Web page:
In one embodiment, system memory 110 may be implemented using a plurality of memory chips implemented in dynamic random access memory (DRAM) technology or in one of the varieties of DRAM technologies available, such as synchronous DRAM (SDRAM), for example. The DRAM chips are typically mounted on small circuit boards having an edge connector which are inserted into a socket connector on a motherboard. Depending on the configuration of the boards, they may be referred to as either single or dual in-line memory modules (e.g. SIMMs or DIMMs, respectively). System memory 110 may include multiple banks of memory modules which may allow memory expansion.
As described above, storage device 140 may store program code and data. In one embodiment, storage device 140 may be a hard disk drive or a bank of hard disk drives, although other embodiments are contemplated that include other mass storage devices such as CD-ROM drives, floppy disk drives and tape drives, for example.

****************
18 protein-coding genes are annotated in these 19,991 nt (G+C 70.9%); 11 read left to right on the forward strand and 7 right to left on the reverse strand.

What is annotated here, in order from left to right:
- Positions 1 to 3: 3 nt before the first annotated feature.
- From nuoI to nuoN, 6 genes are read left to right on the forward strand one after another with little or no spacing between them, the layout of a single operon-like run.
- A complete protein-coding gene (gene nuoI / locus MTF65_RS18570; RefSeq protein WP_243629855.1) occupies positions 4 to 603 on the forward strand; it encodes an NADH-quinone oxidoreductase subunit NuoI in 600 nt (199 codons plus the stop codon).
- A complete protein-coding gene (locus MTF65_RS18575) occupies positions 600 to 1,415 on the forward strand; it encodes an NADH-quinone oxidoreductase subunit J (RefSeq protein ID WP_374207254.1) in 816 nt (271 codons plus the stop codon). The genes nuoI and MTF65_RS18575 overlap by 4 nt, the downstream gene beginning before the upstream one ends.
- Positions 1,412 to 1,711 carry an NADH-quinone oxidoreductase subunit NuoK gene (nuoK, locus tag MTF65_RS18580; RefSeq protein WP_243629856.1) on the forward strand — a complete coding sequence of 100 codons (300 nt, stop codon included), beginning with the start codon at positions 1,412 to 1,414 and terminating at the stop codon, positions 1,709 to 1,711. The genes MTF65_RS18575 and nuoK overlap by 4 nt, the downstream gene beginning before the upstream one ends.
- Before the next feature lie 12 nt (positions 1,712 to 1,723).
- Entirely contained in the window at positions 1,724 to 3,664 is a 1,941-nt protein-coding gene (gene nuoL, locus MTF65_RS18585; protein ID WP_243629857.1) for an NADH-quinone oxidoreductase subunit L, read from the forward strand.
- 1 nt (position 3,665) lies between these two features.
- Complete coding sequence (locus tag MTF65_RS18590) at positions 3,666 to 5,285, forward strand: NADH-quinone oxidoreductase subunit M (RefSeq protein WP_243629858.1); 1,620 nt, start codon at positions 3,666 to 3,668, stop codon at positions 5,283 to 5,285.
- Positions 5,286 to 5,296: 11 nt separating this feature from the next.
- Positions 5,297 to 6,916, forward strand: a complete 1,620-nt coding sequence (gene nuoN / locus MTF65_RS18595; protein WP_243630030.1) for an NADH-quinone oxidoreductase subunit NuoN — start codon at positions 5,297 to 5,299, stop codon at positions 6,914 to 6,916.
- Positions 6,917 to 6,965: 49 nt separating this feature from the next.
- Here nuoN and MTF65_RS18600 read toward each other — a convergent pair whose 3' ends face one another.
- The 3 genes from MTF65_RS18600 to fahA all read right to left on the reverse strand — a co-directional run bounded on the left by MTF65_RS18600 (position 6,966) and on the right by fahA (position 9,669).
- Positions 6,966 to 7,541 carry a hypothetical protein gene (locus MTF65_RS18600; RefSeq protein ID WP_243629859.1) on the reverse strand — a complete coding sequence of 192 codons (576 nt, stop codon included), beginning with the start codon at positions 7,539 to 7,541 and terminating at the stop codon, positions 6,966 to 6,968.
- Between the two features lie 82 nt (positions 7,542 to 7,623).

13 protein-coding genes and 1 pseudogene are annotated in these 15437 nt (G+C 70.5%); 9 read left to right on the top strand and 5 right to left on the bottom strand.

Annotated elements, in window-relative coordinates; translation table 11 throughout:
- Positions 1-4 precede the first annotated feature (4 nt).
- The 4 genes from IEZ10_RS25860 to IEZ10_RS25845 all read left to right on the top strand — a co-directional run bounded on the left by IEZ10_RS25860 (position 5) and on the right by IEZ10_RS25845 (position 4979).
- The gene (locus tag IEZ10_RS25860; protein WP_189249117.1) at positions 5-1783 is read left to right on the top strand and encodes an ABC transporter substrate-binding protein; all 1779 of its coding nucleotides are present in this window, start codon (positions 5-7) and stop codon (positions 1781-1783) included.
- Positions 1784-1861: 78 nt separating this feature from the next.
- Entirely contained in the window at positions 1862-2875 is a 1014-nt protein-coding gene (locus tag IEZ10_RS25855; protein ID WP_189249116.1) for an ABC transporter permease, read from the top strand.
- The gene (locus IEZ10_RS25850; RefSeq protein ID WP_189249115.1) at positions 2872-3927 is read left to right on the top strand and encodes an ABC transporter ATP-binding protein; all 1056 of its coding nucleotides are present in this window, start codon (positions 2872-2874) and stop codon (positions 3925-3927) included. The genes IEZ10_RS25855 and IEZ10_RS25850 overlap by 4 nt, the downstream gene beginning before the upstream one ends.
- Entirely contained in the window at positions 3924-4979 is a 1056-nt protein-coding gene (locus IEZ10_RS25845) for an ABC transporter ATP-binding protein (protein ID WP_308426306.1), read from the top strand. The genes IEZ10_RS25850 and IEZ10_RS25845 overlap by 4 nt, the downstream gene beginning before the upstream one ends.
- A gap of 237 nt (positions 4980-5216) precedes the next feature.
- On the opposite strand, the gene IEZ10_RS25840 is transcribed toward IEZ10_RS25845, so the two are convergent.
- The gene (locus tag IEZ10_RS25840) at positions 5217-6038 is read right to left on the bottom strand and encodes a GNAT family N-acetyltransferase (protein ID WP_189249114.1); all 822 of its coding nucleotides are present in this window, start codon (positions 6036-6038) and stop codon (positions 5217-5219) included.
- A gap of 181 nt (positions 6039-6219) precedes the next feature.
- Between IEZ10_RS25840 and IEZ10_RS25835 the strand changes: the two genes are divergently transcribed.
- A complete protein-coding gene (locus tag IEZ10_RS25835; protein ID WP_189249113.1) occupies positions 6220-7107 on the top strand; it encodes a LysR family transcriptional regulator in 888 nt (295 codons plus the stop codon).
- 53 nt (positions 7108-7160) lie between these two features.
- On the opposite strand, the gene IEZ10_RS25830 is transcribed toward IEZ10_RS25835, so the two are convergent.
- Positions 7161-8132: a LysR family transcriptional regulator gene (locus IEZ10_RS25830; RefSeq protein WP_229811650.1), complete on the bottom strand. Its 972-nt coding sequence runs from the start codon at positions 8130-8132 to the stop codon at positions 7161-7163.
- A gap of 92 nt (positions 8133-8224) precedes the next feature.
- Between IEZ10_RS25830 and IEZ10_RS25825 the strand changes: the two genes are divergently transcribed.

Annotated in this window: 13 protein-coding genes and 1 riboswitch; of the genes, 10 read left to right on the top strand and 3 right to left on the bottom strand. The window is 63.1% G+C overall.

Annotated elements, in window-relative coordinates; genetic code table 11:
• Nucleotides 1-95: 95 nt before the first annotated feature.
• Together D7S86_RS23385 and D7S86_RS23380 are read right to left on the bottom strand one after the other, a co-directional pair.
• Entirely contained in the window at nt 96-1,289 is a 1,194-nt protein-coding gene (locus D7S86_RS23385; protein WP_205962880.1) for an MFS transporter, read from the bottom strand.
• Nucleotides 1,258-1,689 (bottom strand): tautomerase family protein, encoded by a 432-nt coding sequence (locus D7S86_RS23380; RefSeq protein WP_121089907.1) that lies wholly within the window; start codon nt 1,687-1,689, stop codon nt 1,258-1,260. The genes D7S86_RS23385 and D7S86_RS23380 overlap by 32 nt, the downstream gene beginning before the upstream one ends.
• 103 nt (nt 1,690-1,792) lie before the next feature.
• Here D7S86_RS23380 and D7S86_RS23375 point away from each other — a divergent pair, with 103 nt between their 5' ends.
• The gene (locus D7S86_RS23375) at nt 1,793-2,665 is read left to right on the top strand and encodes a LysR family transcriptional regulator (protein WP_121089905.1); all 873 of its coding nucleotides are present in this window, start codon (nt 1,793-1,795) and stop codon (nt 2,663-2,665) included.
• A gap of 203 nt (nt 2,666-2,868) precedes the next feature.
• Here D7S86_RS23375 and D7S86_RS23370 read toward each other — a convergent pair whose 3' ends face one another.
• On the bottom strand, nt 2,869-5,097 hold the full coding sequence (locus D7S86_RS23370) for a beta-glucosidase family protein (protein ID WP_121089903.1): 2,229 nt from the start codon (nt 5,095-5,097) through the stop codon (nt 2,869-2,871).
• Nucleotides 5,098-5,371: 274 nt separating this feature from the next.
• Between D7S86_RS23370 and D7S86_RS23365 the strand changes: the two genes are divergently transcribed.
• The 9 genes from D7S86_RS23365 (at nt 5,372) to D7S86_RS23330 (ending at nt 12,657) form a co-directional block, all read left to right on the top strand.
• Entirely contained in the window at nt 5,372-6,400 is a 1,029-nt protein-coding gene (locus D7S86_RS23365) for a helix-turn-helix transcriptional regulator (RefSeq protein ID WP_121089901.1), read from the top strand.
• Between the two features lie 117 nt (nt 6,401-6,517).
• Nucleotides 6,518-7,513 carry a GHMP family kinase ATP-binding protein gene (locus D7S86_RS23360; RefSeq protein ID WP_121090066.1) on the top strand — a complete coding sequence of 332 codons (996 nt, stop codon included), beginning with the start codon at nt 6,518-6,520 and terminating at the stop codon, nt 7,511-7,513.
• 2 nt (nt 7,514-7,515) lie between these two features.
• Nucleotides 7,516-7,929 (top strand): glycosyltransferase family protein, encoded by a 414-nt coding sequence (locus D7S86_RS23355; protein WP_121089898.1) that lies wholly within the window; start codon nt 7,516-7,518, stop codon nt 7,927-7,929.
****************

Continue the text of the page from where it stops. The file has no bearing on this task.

Peripheral device 150 may be any peripheral device such as a modem, video capture device or other general purpose input output device, for example. It is noted that in other embodiments, other numbers of peripheral devices may be used.
I/O interface 120 may be configured to provide bus control and translation for transactions between different peripheral buses and SEM processors 100A and 100B during normal system operation. In one embodiment, I/O interface 120 may perform functions associated with a Northbridge. For example, peripheral bus 145 may be a peripheral component interconnect (PCI) bus and peripheral bus 135 may be a low pin count (LPC) bus. In addition, I/O interface 120 may be configured to determine whether an SSP is connected to it and to which bus and to allow non-spoofable communication to occur between SEM processor 100 and SSP 130 during a secure initialization. I/O interface 120 may also be configured to recognize SKINIT related messages and transport those messages to SSP 130 in the specific format of peripheral bus 135.